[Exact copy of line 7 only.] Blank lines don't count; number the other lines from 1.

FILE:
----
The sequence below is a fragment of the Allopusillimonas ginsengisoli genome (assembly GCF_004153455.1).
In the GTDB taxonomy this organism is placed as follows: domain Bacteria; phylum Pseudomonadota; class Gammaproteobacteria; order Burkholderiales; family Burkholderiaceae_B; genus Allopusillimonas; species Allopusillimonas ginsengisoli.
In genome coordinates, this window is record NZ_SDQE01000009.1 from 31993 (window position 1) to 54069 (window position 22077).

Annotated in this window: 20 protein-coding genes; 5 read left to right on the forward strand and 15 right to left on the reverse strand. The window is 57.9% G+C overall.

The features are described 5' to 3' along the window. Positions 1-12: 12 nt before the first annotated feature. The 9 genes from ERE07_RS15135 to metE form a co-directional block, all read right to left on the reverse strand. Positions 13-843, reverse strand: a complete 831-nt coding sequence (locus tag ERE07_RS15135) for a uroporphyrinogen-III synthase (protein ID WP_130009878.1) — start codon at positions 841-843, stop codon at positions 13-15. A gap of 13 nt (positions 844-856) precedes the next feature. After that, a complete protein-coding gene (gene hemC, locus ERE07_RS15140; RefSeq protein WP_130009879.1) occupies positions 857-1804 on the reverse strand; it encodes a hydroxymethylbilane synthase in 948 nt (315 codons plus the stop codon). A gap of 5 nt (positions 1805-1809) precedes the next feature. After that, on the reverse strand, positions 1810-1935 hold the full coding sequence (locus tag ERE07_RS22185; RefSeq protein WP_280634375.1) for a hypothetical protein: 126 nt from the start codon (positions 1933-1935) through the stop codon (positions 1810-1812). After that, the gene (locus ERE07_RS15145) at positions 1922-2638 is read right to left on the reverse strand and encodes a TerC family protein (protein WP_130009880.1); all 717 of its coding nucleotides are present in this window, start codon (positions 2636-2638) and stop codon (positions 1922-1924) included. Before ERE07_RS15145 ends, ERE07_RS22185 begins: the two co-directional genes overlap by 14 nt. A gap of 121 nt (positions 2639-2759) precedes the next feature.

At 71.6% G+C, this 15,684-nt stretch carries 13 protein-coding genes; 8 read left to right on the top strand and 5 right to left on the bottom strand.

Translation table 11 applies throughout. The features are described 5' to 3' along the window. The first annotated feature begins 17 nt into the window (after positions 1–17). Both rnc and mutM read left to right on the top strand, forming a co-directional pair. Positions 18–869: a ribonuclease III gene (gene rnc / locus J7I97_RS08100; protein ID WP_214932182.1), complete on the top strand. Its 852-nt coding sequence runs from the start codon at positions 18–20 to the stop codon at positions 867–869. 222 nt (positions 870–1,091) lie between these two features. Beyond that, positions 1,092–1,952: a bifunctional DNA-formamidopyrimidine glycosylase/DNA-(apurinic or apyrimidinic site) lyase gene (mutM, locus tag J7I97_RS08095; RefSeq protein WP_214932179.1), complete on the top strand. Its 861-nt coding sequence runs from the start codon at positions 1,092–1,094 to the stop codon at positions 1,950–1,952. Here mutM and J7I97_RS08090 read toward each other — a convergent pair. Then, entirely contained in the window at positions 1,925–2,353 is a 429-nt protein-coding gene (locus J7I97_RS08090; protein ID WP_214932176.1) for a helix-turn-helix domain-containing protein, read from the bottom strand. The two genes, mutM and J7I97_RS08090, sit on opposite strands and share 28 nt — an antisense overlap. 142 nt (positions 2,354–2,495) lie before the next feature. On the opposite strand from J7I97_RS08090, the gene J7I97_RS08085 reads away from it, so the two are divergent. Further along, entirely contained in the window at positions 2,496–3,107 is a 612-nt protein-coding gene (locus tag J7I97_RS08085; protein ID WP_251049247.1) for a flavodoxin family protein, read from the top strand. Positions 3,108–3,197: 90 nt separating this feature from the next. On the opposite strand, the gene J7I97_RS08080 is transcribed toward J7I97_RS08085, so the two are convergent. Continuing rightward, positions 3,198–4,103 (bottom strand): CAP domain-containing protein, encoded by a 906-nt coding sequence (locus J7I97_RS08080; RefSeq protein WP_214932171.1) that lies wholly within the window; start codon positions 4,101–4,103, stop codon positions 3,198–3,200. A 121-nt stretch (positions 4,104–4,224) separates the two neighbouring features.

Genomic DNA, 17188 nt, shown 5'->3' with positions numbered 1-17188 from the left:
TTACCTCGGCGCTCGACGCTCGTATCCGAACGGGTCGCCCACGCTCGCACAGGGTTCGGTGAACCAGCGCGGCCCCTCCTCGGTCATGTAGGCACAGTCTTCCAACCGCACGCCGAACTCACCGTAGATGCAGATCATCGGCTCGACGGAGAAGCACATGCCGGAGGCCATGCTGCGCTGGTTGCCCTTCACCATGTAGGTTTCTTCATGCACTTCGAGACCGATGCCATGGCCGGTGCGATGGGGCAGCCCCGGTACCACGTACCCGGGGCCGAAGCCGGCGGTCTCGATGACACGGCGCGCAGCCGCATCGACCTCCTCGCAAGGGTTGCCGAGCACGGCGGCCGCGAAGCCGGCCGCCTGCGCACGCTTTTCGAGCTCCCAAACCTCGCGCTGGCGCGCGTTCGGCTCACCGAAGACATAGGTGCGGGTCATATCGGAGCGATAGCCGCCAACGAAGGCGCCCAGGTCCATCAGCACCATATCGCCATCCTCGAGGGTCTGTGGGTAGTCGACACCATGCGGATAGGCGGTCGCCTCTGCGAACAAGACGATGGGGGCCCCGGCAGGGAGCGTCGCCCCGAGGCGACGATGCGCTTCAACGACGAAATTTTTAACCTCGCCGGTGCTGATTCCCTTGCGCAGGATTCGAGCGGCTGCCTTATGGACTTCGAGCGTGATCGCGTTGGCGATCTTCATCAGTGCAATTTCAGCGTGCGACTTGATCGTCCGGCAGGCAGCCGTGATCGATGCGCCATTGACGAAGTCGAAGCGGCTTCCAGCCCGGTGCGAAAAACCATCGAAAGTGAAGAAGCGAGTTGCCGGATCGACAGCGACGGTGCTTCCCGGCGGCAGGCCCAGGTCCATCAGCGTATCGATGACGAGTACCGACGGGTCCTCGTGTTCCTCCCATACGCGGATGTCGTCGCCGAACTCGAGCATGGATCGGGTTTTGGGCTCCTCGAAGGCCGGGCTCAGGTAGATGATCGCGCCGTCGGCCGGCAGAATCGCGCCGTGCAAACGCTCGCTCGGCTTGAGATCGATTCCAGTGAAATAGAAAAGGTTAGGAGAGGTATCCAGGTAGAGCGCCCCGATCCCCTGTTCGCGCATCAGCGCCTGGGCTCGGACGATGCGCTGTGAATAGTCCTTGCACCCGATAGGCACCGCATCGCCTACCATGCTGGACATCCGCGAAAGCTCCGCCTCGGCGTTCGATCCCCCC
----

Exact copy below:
Translation table 11 applies throughout. The features are described 5' to 3' along the window. The first annotated feature begins 17 nt into the window (after positions 1–17). Both rnc and mutM read left to right on the top strand, forming a co-directional pair. Positions 18–869: a ribonuclease III gene (gene rnc / locus J7I97_RS08100; protein ID WP_214932182.1), complete on the top strand. Its 852-nt coding sequence runs from the start codon at positions 18–20 to the stop codon at positions 867–869. 222 nt (positions 870–1,091) lie between these two features. Beyond that, positions 1,092–1,952: a bifunctional DNA-formamidopyrimidine glycosylase/DNA-(apurinic or apyrimidinic site) lyase gene (mutM, locus tag J7I97_RS08095; RefSeq protein WP_214932179.1), complete on the top strand. Its 861-nt coding sequence runs from the start codon at positions 1,092–1,094 to the stop codon at positions 1,950–1,952. Here mutM and J7I97_RS08090 read toward each other — a convergent pair. Then, entirely contained in the window at positions 1,925–2,353 is a 429-nt protein-coding gene (locus J7I97_RS08090; protein ID WP_214932176.1) for a helix-turn-helix domain-containing protein, read from the bottom strand. The two genes, mutM and J7I97_RS08090, sit on opposite strands and share 28 nt — an antisense overlap. 142 nt (positions 2,354–2,495) lie before the next feature. On the opposite strand from J7I97_RS08090, the gene J7I97_RS08085 reads away from it, so the two are divergent. Further along, entirely contained in the window at positions 2,496–3,107 is a 612-nt protein-coding gene (locus tag J7I97_RS08085; protein ID WP_251049247.1) for a flavodoxin family protein, read from the top strand. Positions 3,108–3,197: 90 nt separating this feature from the next. On the opposite strand, the gene J7I97_RS08080 is transcribed toward J7I97_RS08085, so the two are convergent. Continuing rightward, positions 3,198–4,103 (bottom strand): CAP domain-containing protein, encoded by a 906-nt coding sequence (locus J7I97_RS08080; RefSeq protein WP_214932171.1) that lies wholly within the window; start codon positions 4,101–4,103, stop codon positions 3,198–3,200. A 121-nt stretch (positions 4,104–4,224) separates the two neighbouring features.